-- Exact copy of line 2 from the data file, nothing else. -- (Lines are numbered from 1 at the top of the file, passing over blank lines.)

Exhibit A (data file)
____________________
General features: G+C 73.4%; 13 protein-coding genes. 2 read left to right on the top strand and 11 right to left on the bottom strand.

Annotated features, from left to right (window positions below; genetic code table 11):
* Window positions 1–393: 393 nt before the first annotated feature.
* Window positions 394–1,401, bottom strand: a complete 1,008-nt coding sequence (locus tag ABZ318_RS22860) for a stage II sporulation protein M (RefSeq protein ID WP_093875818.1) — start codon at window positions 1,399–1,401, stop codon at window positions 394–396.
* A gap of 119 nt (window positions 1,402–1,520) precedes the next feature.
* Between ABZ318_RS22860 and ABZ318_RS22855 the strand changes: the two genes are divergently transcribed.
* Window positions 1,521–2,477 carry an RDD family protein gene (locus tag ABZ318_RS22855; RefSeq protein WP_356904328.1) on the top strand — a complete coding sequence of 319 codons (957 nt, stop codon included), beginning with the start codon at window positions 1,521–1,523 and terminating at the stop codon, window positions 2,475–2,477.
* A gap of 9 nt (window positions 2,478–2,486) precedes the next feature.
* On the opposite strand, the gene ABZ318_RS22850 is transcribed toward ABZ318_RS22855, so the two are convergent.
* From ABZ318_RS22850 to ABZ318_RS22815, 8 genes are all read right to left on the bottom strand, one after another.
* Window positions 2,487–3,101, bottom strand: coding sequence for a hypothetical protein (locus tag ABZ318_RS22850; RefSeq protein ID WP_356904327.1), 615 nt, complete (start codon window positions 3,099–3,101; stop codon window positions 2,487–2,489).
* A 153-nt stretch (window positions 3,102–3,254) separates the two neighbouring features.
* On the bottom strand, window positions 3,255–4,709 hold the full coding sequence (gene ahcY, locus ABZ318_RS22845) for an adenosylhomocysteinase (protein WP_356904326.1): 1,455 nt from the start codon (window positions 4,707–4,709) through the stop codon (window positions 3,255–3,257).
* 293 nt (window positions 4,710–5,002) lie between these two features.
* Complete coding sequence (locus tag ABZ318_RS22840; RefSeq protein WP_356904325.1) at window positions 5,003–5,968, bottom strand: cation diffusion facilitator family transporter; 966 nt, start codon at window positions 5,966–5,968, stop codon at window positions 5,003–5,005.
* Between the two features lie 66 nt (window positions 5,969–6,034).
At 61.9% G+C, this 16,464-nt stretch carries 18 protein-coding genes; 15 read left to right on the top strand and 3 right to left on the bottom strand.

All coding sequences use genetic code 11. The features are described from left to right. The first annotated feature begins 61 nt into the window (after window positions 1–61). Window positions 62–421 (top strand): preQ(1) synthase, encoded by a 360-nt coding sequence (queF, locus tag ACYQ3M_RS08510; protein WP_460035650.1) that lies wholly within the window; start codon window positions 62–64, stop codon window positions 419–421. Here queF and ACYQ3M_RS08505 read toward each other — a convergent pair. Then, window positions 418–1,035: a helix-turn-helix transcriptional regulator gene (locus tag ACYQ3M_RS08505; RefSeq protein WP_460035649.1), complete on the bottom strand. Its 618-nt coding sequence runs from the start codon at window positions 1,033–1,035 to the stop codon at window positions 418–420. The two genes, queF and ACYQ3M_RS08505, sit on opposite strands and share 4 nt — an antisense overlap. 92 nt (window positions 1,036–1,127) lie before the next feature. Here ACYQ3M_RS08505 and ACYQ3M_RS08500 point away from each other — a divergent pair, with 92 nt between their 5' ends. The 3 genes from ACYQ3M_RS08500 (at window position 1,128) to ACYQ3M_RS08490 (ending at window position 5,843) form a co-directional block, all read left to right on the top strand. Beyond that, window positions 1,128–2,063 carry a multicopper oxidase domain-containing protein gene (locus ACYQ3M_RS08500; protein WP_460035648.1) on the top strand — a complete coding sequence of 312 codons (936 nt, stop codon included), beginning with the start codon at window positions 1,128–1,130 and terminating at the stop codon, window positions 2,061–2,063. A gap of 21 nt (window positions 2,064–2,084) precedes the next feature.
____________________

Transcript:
Annotated features, from left to right (window positions below; genetic code table 11):